One of Citigroup’s much-beleaguered Falcon Strategies hedge funds has been given the green light to move forth with a tender offer initiated in May as part of its wind down.
As reported June 17 on Bloomberg.com, a New York federal judge rejected a request by investors to halt the tender offer of the Falcon Strategies Two LLC fund. In a proposed class-action suit filed May 20, investors – who were not asking for any damages – claimed the offering memorandum omitted important information and details regarding future legal claims, the value of their stakes in the fund and the shares’ current net asset value.
In the fourth quarter of 2007, Citigroup’s Falcon Strategies Two fund fell almost 53 percent in value, ultimately plummeting nearly 80 percent overall. The losses were largely attributed to the fund betting on mortgage-backed and preferred securities, as well as making trades based on the relative values of municipal bonds and U.S. Treasuries.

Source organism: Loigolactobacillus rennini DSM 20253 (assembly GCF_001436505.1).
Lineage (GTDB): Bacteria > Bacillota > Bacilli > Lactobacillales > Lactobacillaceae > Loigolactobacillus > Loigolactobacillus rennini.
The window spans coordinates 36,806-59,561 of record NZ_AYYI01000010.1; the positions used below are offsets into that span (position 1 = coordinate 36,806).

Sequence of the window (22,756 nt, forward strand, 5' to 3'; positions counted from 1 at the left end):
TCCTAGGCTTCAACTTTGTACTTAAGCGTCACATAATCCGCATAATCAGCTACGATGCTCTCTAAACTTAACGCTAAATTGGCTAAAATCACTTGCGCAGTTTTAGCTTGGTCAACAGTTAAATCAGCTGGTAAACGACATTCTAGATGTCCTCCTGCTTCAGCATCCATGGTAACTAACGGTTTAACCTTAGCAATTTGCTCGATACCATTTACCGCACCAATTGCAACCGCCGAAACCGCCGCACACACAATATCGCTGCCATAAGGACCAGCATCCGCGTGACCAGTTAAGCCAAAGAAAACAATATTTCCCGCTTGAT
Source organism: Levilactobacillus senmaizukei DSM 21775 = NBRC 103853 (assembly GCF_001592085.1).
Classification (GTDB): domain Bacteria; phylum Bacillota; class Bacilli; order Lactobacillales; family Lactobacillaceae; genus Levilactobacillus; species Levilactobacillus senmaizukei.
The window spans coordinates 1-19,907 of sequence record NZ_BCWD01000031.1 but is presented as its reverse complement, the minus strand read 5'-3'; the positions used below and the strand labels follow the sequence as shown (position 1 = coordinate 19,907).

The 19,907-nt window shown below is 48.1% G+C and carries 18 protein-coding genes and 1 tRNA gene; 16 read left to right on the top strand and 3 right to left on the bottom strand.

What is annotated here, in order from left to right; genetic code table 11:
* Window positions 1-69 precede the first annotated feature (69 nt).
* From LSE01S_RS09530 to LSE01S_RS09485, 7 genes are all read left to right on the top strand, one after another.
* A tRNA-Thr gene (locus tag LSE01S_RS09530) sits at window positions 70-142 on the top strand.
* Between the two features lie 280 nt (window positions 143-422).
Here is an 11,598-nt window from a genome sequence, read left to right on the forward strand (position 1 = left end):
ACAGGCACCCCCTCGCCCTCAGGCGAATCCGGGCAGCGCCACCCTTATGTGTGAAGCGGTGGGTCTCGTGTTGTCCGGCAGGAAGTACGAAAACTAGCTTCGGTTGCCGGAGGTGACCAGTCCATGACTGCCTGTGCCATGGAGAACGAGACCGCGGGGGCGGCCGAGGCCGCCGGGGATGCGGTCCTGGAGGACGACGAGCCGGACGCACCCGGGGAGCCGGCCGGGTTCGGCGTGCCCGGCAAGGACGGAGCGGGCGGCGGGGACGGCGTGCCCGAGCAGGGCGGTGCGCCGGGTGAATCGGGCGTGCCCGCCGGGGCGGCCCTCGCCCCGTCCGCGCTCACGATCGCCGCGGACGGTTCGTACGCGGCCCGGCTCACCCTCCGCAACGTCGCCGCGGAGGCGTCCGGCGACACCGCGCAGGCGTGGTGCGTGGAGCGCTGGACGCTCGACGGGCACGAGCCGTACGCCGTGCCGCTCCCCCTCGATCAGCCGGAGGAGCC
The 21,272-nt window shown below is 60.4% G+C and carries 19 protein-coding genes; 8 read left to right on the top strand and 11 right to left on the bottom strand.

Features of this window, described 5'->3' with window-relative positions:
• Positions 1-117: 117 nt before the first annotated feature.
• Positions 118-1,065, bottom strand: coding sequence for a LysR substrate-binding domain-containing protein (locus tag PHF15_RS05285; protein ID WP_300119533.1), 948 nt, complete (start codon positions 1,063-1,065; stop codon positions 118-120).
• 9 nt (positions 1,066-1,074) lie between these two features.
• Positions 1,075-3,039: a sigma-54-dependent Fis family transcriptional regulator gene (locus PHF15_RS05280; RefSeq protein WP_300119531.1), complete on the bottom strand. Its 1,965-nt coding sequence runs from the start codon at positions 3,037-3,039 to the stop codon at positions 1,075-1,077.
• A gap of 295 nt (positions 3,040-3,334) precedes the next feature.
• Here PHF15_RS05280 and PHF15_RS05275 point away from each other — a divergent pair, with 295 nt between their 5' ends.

By the end of 2007, almost 99 percent of the fund’s assets were invested in 11 Citigroup-affiliated funds engaged in the risky strategies, according to the Bloomberg article. Since March, Citigroup has been in the process of liquidating the Falcon Strategies Two fund, after it suspended the fund’s redemptions and distributions. In May, Citigroup revealed that the U.S. Securities and Exchange Commission (SEC) had requested records related to the bank’s hedge funds but did not identify the specific funds.
The Falcon fund initiated its tender offer on May 8, with a scheduled expiration date of June 30. According to the offering documents, the offer would pay 45 cents a share. The shares, valued at $1 each when the fund began in 2004, now have a net asset value of 19 cents to 21 cents, according to court papers. The turn of events surrounding Citigroup’s Falcon Strategies hedge fund has no doubt left investors feeling duped and cheated. Unknown to them, the Falcon Strategies funds were not, as promised, the safe alternatives to money market investments. Instead, investors found themselves in extremely high-risk investment strategies – so much so that the funds ultimately lost the majority of their value.